• http://amzn.to/TopMarketingBlogs Daniel Milstein

    Location based marketing is definitely a big bet for marketers. And with things  like Foursquare taking it off to a great way, a lot depends on how marketers steer through to create that winning strategy. One thing I learned before I became a bestselling author and long before Inc Magazine voted my company as one of the fastest growing companies is digital marketing initiatives need to be taken seriously. This will be great event. 

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    Great psot!

  • http://twitter.com/PositionL Position Logistics

    Very valuable post and interview. We are looking into location based services. I liked the analogy of Sunday coupons. Customers are a little slow to see the vision of what location-based deals can be. But…when you speak their language, the walls are easier to knock down. 

  • http://www.kherize5.com Suzanne Vara

    Jason

    Fabulous interview! The analogy to the Sunday coupon is very on point as we have seen a resurgence in coupons with the Extreme Couponers and also the economy. However, this is limited as was your regular brand advertising? With location based, consumers do not have to wait and see if their brand is offering a coupon, they can go there, check in and get the coupon instantly. It is more of a targeting in the moment where you simply let people know you are here and you are rewarded instead of buying the Sunday paper and going through page by page of the inserts. It lends itself to the convenience, time and also get the people there to spend the money at that moment.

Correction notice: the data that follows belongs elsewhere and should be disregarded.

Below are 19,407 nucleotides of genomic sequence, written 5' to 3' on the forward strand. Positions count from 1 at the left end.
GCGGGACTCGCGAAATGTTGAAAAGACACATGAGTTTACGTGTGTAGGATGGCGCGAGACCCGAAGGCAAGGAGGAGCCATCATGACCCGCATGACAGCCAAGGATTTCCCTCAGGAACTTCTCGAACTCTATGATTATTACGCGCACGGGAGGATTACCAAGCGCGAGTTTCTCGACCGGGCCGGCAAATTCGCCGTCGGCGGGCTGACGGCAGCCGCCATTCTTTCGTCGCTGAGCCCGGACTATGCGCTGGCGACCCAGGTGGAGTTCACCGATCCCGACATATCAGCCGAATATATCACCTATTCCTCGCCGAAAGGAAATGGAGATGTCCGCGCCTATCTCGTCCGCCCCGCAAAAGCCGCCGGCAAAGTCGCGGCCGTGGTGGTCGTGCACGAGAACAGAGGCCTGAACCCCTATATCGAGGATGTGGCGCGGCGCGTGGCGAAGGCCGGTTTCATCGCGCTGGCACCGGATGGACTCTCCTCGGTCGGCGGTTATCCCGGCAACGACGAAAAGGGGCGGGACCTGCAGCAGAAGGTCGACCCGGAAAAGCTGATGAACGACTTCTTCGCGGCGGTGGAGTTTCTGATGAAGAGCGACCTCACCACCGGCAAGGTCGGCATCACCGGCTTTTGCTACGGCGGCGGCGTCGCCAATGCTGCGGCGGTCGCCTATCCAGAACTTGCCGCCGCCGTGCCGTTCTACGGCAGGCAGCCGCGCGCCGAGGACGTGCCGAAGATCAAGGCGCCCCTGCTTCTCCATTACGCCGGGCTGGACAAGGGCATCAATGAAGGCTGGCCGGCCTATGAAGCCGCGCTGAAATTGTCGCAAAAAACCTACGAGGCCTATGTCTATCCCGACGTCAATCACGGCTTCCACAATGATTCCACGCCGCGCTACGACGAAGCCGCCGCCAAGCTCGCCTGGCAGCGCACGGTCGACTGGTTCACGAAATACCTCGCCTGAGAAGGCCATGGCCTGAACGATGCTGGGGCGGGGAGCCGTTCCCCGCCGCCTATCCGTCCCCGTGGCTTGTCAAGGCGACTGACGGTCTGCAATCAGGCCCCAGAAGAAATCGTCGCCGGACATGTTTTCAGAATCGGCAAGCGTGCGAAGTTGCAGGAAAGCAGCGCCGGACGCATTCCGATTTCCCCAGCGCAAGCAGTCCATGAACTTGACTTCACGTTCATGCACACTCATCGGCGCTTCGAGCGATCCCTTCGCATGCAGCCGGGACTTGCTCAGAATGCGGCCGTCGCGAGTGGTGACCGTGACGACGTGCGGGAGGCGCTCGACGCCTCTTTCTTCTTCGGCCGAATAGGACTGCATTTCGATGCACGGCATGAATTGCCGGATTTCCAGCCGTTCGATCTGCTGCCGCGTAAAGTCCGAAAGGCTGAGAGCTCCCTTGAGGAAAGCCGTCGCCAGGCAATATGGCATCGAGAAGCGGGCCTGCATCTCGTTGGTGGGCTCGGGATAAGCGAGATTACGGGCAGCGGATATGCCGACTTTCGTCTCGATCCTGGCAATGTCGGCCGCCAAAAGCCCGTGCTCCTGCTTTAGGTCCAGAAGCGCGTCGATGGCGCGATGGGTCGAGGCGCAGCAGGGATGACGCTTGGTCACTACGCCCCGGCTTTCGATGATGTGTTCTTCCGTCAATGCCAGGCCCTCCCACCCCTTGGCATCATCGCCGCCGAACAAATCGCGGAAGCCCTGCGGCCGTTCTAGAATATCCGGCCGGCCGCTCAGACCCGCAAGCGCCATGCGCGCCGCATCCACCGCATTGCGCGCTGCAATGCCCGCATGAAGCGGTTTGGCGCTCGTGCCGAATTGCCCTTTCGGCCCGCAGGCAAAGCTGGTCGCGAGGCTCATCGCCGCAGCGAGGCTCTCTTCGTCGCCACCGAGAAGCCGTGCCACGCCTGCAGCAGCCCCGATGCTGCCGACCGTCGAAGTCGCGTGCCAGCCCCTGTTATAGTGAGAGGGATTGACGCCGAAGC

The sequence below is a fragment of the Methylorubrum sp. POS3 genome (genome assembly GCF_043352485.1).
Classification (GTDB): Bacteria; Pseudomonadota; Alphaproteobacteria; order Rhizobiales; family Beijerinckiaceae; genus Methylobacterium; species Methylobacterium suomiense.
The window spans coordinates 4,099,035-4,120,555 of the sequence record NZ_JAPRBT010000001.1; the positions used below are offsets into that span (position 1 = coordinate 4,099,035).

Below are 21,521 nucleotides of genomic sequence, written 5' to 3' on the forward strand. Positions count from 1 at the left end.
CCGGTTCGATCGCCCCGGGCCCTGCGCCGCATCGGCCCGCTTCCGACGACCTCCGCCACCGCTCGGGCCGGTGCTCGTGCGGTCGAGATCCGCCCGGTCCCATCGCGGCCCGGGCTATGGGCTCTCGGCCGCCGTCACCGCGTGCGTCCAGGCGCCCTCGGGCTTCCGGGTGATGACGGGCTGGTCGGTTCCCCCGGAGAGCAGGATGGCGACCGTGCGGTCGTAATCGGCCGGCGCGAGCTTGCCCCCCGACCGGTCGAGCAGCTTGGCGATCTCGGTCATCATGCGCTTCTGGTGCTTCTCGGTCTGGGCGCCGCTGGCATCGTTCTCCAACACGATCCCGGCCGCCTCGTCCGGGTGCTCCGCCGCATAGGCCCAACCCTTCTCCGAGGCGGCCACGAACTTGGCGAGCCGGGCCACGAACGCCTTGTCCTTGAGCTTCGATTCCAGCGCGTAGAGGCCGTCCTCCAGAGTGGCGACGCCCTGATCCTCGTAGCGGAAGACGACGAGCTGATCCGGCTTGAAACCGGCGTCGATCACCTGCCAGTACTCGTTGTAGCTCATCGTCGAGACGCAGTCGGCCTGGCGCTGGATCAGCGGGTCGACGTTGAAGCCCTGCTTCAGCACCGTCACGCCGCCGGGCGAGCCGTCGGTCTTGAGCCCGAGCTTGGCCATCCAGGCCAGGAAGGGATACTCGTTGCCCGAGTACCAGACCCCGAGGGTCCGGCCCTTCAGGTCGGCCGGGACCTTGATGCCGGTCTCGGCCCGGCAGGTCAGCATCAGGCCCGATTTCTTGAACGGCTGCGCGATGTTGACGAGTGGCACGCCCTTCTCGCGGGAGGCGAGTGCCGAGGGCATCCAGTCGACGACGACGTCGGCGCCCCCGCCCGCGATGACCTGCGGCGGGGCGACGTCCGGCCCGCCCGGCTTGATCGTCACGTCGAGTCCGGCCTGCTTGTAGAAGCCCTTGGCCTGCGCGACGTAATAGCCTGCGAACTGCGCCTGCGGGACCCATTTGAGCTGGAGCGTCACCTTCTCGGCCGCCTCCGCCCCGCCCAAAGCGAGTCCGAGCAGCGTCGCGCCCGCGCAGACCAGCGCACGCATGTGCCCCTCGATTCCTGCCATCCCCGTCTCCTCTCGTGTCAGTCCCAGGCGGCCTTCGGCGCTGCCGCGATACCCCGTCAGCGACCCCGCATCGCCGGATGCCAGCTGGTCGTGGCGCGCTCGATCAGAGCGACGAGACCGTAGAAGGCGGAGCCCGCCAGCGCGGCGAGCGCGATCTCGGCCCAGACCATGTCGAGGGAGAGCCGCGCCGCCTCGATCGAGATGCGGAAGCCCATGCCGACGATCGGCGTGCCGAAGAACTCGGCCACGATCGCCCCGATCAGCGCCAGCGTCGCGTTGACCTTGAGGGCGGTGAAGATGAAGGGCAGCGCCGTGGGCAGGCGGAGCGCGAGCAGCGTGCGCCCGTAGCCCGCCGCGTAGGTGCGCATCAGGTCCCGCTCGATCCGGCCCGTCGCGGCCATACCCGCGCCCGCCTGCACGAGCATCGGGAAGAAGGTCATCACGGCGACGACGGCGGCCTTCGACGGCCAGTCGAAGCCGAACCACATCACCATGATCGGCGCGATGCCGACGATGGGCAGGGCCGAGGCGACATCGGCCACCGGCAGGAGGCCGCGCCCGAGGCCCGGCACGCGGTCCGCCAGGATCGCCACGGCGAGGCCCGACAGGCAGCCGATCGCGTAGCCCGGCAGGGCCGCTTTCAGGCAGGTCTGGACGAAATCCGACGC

Aaron, in speaking about the app for Sea World. Quite a nifty app especially for people are not frequent visitors or who feel that the place is just too big and the maps they provide are not easy to navigate. This not only ties in the GPS mapping or the other apps for driving directions, it also starts to help with adaption. There are so many apps  that it is overwhelming to some. An app that you are using at the facility that helps you find where you are going bridges the gap and creates a positive experience with downloading and using the app which would have people look at other apps.

    Great stuff as always and a lot to consider for SMB who are trying to remain competitive in the social space.

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  • Anonymous

    Is there anyway you can make this site easier to read ? Like what is that big orange letter there for ?

  • Anonymous

    and the fonts . BYE !

    • http://socialmediaexplorer.com JasonFalls

      What browser are you viewing the site in? We’ve gotten some nice reaction to our redesign (couple months old) and only one other person had a font issue. The orange letter is a drop cap, harkening back to magazine and newspaper days of old. But if you’re having an issue with the fonts because of a browser thing, we should look into it. Thanks for the feedback.